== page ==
Azithromycin is an azalide and part of a subclass of macrolide antibiotics with both bactericidal and bacteriostatic activities. Its mechanism of action is the inhibition of the translocation step of protein synthesis by reversibly binding to the 50S subunit of the 70S ribosome.5 Azithromycin is used to treat Shigella species (spp) infections, though clinical outcomes are uncertain.6 In the 30th edition of CLSI’s M100: Performance Standards for Antimicrobial Susceptibility Testing (M100-S30), there is a singular investigational (ie, not FDA approved for use in the United States) azithromycin breakpoint for Enterobacterales (for Salmonella enterica serovar Typhi only), whereas S sonnei and S flexneri have separate epidemiological cutoff values (ECVs).7 An increased incidence of non–wild type (NWT) Shigella spp has been noted in clinical isolates, based on the 2015 ECV of 32 µg/mL or more for Shigella sonnei and 16 µg/mL or more for Shigella flexneri,according to the National Antimicrobial Resistance Monitoring System.7 The Centers for Disease Control and Prevention (CDC) National Center for Emerging and Zoonotic Infectious Diseases proposed to establish a singular unified breakpoint for Shigella spp, as clinical laboratories are not performing susceptibility testing for azithromycin due to the lack of established breakpoints.
Results of several studies have found poor clinical outcomes when Shigella infections, specifically those caused by NWT, were treated with azithromycin.10,11 In one such study in Dhaka, Bangladesh, MICs ranged from 4 to greater than 256 µg/mL for S sonnei, 1 to greater than 256 µg/mL for S flexneri, and 1 to 4µg/mL for other Shigella spp.6 The results found high rates of azithromycin resistance in the Shigella tested, notably higher in S sonnei, leading to poor clinical outcomes when the patients were treated with azithromycin.6 According to data from the California Department of Public Health presented at the CLSI midyear meeting, patients whose NWT Shigella spp infections were treated with azithromycin had worse outcomes of longer duration of diarrheal symptoms and increased length of hospital stay compared with patients treated with another appropriate antibiotic.8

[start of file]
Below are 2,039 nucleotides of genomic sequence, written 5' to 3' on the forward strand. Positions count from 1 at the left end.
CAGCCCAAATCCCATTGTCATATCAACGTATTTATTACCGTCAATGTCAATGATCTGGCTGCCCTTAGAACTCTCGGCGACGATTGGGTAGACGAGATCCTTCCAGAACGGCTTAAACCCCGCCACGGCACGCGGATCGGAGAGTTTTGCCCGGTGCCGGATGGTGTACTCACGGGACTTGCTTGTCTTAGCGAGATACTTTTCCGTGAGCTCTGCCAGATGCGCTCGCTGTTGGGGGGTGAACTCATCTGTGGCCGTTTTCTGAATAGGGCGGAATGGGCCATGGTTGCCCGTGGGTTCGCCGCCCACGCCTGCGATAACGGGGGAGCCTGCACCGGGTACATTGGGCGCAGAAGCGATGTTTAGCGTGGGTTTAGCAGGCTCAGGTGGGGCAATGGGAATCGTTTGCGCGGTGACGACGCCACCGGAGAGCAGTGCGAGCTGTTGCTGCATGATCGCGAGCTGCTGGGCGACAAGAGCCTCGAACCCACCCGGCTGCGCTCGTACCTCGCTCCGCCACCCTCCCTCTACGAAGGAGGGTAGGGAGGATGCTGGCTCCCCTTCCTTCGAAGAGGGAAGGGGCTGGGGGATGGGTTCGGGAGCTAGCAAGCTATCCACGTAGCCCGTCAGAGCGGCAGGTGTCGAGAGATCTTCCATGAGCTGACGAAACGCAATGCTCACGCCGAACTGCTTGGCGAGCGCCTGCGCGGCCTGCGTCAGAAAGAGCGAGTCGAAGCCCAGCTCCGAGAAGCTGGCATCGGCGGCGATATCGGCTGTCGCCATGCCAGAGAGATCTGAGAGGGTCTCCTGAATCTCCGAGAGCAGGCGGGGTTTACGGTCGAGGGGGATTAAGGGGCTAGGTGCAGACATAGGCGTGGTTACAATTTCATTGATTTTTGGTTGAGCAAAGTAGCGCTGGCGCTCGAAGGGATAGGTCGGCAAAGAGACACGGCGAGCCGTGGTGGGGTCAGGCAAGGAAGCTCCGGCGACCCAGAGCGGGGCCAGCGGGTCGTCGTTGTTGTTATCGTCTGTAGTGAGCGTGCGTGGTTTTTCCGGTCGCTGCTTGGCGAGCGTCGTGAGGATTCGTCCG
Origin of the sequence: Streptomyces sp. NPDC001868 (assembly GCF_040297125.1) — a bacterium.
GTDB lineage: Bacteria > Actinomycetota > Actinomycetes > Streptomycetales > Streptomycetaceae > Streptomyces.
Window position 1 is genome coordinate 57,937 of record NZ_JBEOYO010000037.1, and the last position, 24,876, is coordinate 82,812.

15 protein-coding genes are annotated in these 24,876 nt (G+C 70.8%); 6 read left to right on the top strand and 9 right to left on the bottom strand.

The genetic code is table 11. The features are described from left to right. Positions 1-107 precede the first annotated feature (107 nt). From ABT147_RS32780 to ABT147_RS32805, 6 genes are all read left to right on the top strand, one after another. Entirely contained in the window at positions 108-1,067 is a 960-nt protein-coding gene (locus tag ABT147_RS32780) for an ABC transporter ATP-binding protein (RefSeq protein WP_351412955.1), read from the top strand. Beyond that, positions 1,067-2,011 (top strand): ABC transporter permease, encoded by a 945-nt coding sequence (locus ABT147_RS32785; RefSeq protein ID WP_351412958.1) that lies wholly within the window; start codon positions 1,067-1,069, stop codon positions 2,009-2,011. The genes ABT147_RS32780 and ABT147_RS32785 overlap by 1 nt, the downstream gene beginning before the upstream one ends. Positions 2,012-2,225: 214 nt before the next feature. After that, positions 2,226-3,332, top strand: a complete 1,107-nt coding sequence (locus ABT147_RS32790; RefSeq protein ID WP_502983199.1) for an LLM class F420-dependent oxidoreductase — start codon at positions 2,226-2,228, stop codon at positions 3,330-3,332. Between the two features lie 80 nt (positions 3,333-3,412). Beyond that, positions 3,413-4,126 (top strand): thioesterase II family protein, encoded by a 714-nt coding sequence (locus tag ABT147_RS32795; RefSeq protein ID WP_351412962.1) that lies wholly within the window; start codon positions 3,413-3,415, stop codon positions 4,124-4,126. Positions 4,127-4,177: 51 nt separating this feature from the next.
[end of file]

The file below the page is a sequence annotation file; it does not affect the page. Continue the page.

These data support the need to establish unified breakpoints for azithromycin against Shigella spp, which the CDC proposed. The proposed MIC (susceptible (S)≤ 8 µg/mL, intermediate (I)= 16 µg/mL, resistant (R)≥ 32 µg/mL)and disk diffusion (S≥16 mm, I = 11-15 mm, R≤ 10 mm) breakpoints differ slightly from the previously established Enterobacterales breakpoint from the M100-S30 document. The breakpoints proposal passed as written by the subcommittee. Along with the proposed breakpoints, it was noted that MIC testing is recommended, as the disk diffusion may, in some cases, be too hazy and difficult to measure.
Linezolid Susceptibility as a Surrogate to Predict Tedizolid Susceptibility
Tedizolid is an oxazolidinone antibiotic FDA-indicated for the treatment of acute bacterial skin and soft tissue infections of the following pathogens: S aureus (including MRSA), Streptococcus pyogenes, Streptococcus agalactiae, Streptococcus anginosus, and Enterococcus faecalis.9 The FDA currently recognizes the CLSI M100 susceptibility interpretive criteria for tedizolid. The European Committee on Antimicrobial Susceptibility Testing (EUCAST) has also published breakpoints for tedizolid.7,10 However, they have included a note for MIC breakpoints of Staphylococcus spp and Streptococcus groups A, B, C, and G, stating: “Isolates susceptible to linezolid can be reported as susceptible to tedizolid.”10